A Conversation with David Kolin
David Kolin is a second-year medical student at Weill Cornell Medicine (WCM). He recently collaborated with EIPM Director Olivier Elemento, Ph.D., on a research project, “Prediction of Venous Thromboembolism Based on Clinical and Genetic Factors,” which earned First Place in WCM’s recent Medical Student Research Day.
David is a Los Angeles native who earned an undergraduate degree in Chemistry with a Biochemistry focus at Pomona College, and a Master’s in Epidemiology at the London School of Hygiene and Tropical Medicine as a Rotary Foundation Global Grant Scholar.
In recognition of October 15th’s designation as World Thrombosis Day, we are happy to bring you this conversation with David and hope you enjoy learning more about his background and research interests.
As a medical student, I don’t imagine you have much time for research. But your poster “Prediction of Venous Thromboembolism Based on Clinical and Genetic Factors,” earned first place in WCM’s recent Medical Student Research Day (congratulations, by the way). How do you juggle all of your responsibilities?
That’s a good question. Some of my classmates dedicate their spare time to important projects like human rights campaigns. Whereas I’ve decided to dedicate my spare time to research, which I’m really passionate about.
Luckily, the first one and a half years of medical school are pass/fail, and there is, of course, some overlap between the research that I’m doing and my studies. Being comfortable with research is really important because in research you tend to delve into topics very deeply and learn about basic science, which is critical for holistically understanding a disease. This method of learning complements studying disease from lectures and slide shows in the classroom.
Do you have an area of interest that you’re particularly fascinated with at this stage of your education?
I earned my Master’s in Epidemiology at the London School of Hygiene and Tropical Medicine before coming to WCM, and that really formed the foundation of my interest in this area. The great thing about epidemiology is that it’s a budding field with a lot of big data, requiring the proper statistical tools. The field also gives me the ability to do research around a busy schedule. If I have some free time at 10 P.M., for example, and I want to run some analyses or build on some code I was developing earlier that day, I can just do it from my laptop at home. I don’t have to head into the lab in the middle of the night to run a five-hour experiment.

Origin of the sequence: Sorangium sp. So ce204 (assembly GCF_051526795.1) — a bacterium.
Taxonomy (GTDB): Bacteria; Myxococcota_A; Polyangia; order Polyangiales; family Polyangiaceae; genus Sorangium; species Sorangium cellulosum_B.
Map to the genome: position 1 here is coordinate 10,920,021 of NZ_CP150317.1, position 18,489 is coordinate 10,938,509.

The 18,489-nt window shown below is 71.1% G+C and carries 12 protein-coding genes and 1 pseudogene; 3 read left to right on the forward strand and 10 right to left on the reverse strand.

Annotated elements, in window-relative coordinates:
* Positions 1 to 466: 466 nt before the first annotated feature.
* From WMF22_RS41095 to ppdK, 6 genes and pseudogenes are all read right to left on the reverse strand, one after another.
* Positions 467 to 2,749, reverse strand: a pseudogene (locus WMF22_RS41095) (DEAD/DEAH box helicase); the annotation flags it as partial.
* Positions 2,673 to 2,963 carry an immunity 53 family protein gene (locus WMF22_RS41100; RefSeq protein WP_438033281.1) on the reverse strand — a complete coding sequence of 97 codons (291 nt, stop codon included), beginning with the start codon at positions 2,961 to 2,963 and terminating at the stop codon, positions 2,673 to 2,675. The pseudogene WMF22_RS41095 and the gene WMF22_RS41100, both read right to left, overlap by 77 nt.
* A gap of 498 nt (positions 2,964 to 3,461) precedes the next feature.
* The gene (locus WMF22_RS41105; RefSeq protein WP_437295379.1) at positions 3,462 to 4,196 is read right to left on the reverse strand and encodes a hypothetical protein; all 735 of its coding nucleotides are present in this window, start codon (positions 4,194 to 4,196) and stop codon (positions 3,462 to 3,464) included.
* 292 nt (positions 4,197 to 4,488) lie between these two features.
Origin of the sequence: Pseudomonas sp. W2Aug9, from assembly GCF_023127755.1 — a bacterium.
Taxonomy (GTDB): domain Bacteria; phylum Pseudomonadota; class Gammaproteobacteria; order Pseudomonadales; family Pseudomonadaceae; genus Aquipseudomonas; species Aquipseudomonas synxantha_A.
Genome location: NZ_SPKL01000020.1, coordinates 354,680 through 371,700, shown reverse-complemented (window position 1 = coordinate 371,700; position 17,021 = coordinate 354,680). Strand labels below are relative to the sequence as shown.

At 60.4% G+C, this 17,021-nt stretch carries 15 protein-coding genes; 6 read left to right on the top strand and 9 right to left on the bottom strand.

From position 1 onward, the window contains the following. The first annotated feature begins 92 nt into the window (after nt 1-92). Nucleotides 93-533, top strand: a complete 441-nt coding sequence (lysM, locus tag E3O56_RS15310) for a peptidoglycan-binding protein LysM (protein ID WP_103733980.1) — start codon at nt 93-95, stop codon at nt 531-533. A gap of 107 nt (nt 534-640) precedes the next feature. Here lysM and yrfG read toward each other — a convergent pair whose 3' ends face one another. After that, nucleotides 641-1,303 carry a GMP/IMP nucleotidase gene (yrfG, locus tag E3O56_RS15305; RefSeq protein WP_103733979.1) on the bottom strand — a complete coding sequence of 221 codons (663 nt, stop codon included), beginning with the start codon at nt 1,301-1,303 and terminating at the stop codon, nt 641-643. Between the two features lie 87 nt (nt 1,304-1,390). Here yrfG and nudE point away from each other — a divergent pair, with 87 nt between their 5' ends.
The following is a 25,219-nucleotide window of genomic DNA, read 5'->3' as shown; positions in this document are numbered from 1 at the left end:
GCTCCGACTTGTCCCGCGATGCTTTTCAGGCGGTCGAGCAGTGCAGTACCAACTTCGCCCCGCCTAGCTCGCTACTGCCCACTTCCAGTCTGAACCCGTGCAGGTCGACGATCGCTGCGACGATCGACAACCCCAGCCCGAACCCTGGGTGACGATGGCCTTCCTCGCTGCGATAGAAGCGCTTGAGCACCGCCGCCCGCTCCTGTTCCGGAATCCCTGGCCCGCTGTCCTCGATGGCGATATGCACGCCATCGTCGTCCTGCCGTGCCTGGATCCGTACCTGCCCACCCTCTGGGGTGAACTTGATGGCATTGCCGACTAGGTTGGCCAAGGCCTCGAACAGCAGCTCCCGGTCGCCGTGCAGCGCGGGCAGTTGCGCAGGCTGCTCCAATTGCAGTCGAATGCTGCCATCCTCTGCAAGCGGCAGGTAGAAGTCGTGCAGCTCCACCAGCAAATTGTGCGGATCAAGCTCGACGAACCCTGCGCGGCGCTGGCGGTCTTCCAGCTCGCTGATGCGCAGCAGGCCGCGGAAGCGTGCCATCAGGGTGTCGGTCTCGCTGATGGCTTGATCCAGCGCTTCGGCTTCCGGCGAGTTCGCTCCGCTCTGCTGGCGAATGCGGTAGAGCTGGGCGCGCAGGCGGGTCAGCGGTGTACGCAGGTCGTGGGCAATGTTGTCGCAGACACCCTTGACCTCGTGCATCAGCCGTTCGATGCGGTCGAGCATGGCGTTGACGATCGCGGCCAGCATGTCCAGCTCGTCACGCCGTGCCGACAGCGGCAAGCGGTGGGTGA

Did that flexibility and the opportunity to pursue your research interests draw you to WCM?
It was definitely among the reasons I wanted to study here. There are so many different research opportunities at WCM, and the school is among the very best in so many fields. WCM is a leader in fields like basic science, epidemiology, and genetics. Being able to synthesize information across disciplines was really important to me.
For example, for the research I am working on with Scott Kulm and Dr. Elemento, we are not only looking at information on clinical risk factors that can be assessed quickly from a patient’s history. We also are looking at the genetics of disease. We’re exploring how single nucleotide polymorphisms – single letter changes in the genetic code – can make a difference in whether you get veneous thromboembolism, for example, or whether you don’t. I’m really intrigued by that.
How did your interest in epidemiology lead you to the Englander Institute for Precision Medicine and to Dr. Elemento?
I reached out to the head of epidemiology at WCM because I wanted to do some work synthesizing epidemiology with polygenic risk scores. She knew Dr. Elemento was interested in these fields and put me in touch with him. That allowed for a very fruitful collaboration for this project, and hopefully we’ll continue to work together on other projects as well.
There is quite a bit of awareness of the EIPM and the work of Dr. Elemento among the medical students here. I feel very fortunate to have an opportunity to work with Dr. Elemento. He continues to serve as a very helpful guide for our work.
How does precision medicine fit into your future career plans?
I’d like to continue my research during residency. There are so many fascinating research questions that need addressing now with existing data sets, and there is a vast amount of incredible data being collected currently as well. For example, programs like All of Us, will generate enormous amounts of valuable information that will need rigorous analysis. Who knows where all of that data will lead us?
Precision medicine has amazing promise. For example, we’re able to use it now in our study to stratify our participants into different risk groups for venous thromboembolism to determine who’s at low risk versus who’s at high risk. We can do that with both clinical and genetic factors, and fortunately the costs of doing genetic tests are falling precipitously all the time. It’s definitely a very exciting time to be working in precision medicine.
Did you always want to be a doctor?
My interest in science and math started in high school, I loved the rigor of these fields, and I loved the idea of using these disciplines to make discoveries that could potentially help people in need. This was always very exciting to me. And these interests led me to medicine, where I hope I can make a real impact.
What do you like to do in your free time?
I like to play chess. My cousin just visited me and we spent some time relaxing and playing chess together. It’s nice because it’s a pretty universal game that almost everyone knows!
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